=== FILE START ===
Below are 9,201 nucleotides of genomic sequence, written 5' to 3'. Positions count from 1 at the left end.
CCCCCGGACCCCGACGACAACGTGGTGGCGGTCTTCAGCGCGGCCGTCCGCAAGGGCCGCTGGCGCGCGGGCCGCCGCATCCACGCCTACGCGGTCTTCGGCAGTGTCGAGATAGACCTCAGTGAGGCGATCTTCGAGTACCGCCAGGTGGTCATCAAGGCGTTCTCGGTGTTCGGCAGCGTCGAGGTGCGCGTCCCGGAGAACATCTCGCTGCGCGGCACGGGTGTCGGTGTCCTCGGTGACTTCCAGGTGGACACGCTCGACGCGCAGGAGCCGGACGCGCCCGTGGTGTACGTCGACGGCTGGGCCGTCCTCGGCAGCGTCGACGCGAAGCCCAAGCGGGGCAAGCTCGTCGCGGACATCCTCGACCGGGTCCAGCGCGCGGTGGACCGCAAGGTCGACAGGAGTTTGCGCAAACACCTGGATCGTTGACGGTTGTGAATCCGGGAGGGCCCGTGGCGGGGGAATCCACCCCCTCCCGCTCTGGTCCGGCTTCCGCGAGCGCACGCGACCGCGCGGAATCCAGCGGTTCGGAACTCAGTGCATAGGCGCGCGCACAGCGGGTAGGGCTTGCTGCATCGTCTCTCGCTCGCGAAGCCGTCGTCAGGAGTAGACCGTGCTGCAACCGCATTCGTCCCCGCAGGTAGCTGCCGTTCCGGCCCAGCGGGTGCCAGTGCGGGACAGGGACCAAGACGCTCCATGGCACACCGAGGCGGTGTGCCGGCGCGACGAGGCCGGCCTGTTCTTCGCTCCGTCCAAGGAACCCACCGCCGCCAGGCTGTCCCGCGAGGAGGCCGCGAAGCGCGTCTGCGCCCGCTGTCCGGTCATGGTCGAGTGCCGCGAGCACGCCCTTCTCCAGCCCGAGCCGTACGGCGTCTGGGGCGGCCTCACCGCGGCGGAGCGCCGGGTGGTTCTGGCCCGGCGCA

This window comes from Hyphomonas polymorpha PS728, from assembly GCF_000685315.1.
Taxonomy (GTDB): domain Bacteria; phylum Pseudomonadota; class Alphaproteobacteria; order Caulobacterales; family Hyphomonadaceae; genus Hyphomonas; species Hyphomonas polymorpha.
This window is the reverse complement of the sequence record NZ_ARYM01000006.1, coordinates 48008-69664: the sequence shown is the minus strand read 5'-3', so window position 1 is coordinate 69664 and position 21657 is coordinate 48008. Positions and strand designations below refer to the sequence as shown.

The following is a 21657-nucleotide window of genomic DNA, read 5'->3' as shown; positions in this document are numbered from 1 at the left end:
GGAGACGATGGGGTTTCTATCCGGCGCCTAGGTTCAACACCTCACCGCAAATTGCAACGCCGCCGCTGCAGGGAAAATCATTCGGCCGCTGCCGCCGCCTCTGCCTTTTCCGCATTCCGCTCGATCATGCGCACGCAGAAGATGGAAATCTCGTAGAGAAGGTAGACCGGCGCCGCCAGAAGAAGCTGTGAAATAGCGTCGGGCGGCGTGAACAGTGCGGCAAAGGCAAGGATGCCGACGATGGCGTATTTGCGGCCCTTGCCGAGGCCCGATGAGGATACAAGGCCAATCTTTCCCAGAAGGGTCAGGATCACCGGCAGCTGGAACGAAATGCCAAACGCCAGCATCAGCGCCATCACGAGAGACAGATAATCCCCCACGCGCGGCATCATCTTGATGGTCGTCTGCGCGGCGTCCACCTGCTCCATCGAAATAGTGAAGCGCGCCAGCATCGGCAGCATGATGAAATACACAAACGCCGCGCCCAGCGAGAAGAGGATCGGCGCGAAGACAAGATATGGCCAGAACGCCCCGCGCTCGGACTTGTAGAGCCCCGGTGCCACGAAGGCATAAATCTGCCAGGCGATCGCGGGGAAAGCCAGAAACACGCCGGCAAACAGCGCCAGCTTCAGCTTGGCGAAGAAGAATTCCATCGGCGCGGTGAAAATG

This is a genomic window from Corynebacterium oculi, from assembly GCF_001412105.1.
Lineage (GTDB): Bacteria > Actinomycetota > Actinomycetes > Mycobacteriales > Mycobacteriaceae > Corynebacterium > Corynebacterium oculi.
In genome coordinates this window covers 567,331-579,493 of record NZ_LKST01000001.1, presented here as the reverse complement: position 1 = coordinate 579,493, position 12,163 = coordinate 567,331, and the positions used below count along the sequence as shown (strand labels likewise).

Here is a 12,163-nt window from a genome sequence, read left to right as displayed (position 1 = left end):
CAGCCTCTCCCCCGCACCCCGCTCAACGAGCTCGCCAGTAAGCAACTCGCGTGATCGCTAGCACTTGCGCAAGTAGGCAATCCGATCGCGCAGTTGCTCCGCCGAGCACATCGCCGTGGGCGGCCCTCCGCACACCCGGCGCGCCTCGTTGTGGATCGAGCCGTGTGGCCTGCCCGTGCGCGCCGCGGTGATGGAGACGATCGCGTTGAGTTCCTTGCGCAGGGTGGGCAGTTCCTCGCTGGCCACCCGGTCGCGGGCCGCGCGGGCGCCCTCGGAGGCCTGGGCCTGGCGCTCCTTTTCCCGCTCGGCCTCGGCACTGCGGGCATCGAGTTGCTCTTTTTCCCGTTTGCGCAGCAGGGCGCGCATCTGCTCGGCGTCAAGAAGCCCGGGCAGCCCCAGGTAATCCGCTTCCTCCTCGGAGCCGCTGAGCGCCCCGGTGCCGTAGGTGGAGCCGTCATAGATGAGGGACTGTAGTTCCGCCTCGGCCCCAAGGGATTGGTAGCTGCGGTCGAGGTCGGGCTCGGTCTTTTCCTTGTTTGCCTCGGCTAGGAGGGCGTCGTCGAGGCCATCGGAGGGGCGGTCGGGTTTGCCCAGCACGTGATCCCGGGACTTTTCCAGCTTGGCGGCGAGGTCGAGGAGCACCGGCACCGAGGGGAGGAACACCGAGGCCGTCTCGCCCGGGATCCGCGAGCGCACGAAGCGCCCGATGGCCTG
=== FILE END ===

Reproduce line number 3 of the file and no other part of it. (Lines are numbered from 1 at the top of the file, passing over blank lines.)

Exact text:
This window comes from Hyphomonas polymorpha PS728, from assembly GCF_000685315.1.